I wrote about sports law last year, but thought I’d share a few more points on this subject, especially considering a few of the recent news headlines discussing the intersection of sports and the law.
The first example of the intersection of sports and the law is the case involving former UCLA basketball player Ed O’Bannon. This is a great example of how the law can be applied to sports, in this case a class action lawsuit by a former player against several other organizations, including the governing body of collegiate athletics, the NCAA. It will be interesting to see how this one pans out moving forward.
Another example of the law applied to sports is Alex Rodriguez’s lawsuit against his former employer who he claims attempted to “destroy [his] reputation and career.” Again, it will be interesting to see how this one turns out, however because it seems to be a much more private legal case, it’s likely we won’t hear about this one in the mainstream media. One of the best sports law blogs, in my opinion, is RulingSports.com.
A third example of the law as applied to sports are the ongoing concussion lawsuits being filed throughout the country. This one is a bit heavier than the others, mostly because there are so many players and so many different organizations involved. The players are filing lawsuits against equipment manufacturers, hospitals and doctors in addition to the actual sport organizations for the injured athletes played.
I believe the issue of concussions in sport goes much further than the people who were hurt and sustained those injuries – this issue is more than just players getting hurt, but has much more to do with the sociological nature of the manifestation of sport in society. Only when you value the health of the individuals participating more than anything else will sport reflect those ends; however, will that change the sport so much that it eventually becomes something completely different? And how will we have changed as a society as a whole as a result? It seems to me there will have to be an ideological shift in how we work together and how our values manifest themselves in sport in order for any far-reaching change to keep hold. Until then, change will be slow and probably not without a great deal of controversy.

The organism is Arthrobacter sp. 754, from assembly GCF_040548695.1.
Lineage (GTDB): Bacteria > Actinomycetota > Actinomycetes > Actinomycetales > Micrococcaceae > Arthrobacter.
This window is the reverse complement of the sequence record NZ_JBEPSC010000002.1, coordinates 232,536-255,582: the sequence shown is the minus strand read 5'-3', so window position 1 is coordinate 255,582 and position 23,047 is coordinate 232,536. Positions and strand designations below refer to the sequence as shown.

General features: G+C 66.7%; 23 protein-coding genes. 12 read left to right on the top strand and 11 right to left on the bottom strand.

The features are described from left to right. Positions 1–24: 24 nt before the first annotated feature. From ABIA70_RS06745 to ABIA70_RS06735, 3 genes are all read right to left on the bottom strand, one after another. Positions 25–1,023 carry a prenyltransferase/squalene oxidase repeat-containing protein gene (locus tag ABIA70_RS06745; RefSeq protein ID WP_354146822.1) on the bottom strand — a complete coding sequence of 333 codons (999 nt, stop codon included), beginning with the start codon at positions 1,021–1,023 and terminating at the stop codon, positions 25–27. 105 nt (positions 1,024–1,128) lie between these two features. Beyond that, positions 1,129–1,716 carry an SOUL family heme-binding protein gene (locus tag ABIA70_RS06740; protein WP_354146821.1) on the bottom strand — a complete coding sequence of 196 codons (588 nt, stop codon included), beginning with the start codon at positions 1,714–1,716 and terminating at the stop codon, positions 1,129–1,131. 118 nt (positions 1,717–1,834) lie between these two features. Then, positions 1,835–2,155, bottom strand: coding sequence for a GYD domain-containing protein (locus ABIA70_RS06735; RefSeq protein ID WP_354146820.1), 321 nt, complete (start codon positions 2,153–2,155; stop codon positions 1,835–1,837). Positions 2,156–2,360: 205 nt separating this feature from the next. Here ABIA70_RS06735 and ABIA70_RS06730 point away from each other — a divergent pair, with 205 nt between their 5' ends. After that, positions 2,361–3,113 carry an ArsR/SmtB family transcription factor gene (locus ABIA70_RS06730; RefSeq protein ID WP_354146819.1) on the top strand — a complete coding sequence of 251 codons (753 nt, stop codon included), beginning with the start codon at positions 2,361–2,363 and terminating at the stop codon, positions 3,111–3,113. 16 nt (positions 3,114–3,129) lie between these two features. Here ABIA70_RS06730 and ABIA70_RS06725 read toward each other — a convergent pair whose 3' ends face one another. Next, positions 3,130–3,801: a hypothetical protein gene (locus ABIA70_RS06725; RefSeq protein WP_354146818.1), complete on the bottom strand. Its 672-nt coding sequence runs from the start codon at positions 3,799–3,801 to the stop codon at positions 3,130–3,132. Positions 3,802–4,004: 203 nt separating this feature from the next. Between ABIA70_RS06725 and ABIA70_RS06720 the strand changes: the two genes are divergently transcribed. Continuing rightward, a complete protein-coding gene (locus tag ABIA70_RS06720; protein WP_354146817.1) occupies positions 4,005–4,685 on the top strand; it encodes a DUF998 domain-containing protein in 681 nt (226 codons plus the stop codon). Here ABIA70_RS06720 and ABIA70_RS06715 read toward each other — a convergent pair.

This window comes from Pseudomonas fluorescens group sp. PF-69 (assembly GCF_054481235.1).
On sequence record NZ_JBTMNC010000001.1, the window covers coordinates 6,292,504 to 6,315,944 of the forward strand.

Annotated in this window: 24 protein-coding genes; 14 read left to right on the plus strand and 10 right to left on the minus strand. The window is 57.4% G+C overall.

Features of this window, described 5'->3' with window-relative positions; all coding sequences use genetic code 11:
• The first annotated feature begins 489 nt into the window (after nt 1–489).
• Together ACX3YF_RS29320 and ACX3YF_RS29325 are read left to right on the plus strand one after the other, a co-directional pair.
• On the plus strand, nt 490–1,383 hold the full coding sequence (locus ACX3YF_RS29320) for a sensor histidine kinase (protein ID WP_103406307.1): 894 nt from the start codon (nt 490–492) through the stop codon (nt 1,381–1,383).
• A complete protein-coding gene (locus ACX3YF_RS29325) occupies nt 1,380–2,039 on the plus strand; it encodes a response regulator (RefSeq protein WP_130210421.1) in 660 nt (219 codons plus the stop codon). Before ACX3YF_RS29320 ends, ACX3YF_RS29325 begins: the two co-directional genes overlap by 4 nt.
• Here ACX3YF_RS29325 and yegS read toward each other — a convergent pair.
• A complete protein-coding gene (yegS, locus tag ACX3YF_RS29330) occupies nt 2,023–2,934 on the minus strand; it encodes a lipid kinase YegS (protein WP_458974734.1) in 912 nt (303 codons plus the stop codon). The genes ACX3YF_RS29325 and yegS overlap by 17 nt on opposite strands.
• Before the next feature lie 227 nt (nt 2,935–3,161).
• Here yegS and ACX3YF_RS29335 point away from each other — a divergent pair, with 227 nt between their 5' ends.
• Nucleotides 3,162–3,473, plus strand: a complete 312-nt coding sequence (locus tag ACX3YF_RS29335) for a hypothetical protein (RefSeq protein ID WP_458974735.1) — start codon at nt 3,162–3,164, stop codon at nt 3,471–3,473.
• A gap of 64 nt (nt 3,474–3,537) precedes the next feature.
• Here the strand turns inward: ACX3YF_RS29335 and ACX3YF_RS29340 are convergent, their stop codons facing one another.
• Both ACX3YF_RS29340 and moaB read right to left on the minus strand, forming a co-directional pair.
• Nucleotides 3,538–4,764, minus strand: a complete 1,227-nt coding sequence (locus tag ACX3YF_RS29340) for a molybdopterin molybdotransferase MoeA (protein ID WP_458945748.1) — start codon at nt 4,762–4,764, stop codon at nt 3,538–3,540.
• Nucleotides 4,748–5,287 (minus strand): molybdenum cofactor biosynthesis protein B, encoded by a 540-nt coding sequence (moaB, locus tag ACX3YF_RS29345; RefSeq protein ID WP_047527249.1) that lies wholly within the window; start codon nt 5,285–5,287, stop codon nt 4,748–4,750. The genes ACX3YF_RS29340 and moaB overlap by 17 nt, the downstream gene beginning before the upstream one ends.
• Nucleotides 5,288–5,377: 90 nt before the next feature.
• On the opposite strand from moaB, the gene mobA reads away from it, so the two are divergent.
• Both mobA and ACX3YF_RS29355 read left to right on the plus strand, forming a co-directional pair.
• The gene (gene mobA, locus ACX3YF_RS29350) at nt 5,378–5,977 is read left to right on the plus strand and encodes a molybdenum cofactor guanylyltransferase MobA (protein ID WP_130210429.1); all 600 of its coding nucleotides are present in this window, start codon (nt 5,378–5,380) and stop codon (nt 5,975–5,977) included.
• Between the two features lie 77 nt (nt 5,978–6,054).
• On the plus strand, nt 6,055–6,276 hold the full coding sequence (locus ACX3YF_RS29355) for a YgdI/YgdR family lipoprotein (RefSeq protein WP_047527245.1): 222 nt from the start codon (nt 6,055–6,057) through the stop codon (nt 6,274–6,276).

Next, there are always the issues of contract law, specifically as it relates to employment. There have been several articles floating around recently about coaching contracts and athletics director contracts that have gotten my attention. The more of these things you read, the more you have to wonder who is writing them and what they are really trying to achieve. Some are very detailed and outline exactly what is expected and what the consequences are for not performing the required duties. Others end up being so vague that it’s a wonder anyone actually signed those deals. As a suggestion – read the fine print and make sure things are clearly defined so that anyone reading the contract will understand exactly what is outlined. For some, I’m sure that ambiguity is intentional, so beware!
Giving a neutral understanding that there is no such thing as “sports law,” it’s really quite an advantage to have a good understanding of legal principles. I’m certainly not an expert on the law or its interpretation, but the sports law class I took in graduate school gave me a great foundation from which to look at these legal aspects of sport. Leave the legal stuff to your lawyers and attorneys, but take appropriate initiative to know what it is that they’re doing for you – and those goes for all areas of life, not just sports.
Enter your email address to receive instant updates for all posts on Bill’s Sports Business Blog – thanks for reading!